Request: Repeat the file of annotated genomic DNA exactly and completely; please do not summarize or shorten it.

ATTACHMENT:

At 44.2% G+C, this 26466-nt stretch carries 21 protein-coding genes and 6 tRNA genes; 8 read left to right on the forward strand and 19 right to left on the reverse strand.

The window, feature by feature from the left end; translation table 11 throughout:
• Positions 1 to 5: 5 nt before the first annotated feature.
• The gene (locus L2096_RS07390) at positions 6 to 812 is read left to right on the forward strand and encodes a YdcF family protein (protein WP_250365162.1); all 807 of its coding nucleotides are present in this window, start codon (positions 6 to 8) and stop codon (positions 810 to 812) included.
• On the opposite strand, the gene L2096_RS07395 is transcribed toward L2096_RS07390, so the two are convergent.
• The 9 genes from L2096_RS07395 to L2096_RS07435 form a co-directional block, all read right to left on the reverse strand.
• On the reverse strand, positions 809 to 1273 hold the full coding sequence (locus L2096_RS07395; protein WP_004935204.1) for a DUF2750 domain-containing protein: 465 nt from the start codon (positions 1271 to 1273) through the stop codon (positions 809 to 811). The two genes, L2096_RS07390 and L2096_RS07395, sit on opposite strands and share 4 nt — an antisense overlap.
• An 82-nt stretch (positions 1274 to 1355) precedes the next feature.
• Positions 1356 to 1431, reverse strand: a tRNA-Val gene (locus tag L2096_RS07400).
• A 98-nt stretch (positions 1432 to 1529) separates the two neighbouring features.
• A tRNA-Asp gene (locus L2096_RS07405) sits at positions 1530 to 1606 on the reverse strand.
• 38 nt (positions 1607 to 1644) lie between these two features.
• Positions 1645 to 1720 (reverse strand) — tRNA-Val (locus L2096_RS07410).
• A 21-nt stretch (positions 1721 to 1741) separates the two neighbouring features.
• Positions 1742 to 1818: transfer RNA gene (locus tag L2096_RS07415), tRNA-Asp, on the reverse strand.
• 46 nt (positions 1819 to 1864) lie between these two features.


At 44.2% G+C, this 26466-nt stretch carries 21 protein-coding genes and 6 tRNA genes; 8 read left to right on the forward strand and 19 right to left on the reverse strand.

The window, feature by feature from the left end; translation table 11 throughout:
• Positions 1 to 5: 5 nt before the first annotated feature.
• The gene (locus L2096_RS07390) at positions 6 to 812 is read left to right on the forward strand and encodes a YdcF family protein (protein WP_250365162.1); all 807 of its coding nucleotides are present in this window, start codon (positions 6 to 8) and stop codon (positions 810 to 812) included.
• On the opposite strand, the gene L2096_RS07395 is transcribed toward L2096_RS07390, so the two are convergent.
• The 9 genes from L2096_RS07395 to L2096_RS07435 form a co-directional block, all read right to left on the reverse strand.
• On the reverse strand, positions 809 to 1273 hold the full coding sequence (locus L2096_RS07395; protein WP_004935204.1) for a DUF2750 domain-containing protein: 465 nt from the start codon (positions 1271 to 1273) through the stop codon (positions 809 to 811). The two genes, L2096_RS07390 and L2096_RS07395, sit on opposite strands and share 4 nt — an antisense overlap.
• An 82-nt stretch (positions 1274 to 1355) precedes the next feature.
• Positions 1356 to 1431, reverse strand: a tRNA-Val gene (locus tag L2096_RS07400).
• A 98-nt stretch (positions 1432 to 1529) separates the two neighbouring features.
• A tRNA-Asp gene (locus L2096_RS07405) sits at positions 1530 to 1606 on the reverse strand.
• 38 nt (positions 1607 to 1644) lie between these two features.
• Positions 1645 to 1720 (reverse strand) — tRNA-Val (locus L2096_RS07410).
• A 21-nt stretch (positions 1721 to 1741) separates the two neighbouring features.
• Positions 1742 to 1818: transfer RNA gene (locus tag L2096_RS07415), tRNA-Asp, on the reverse strand.
• 46 nt (positions 1819 to 1864) lie between these two features.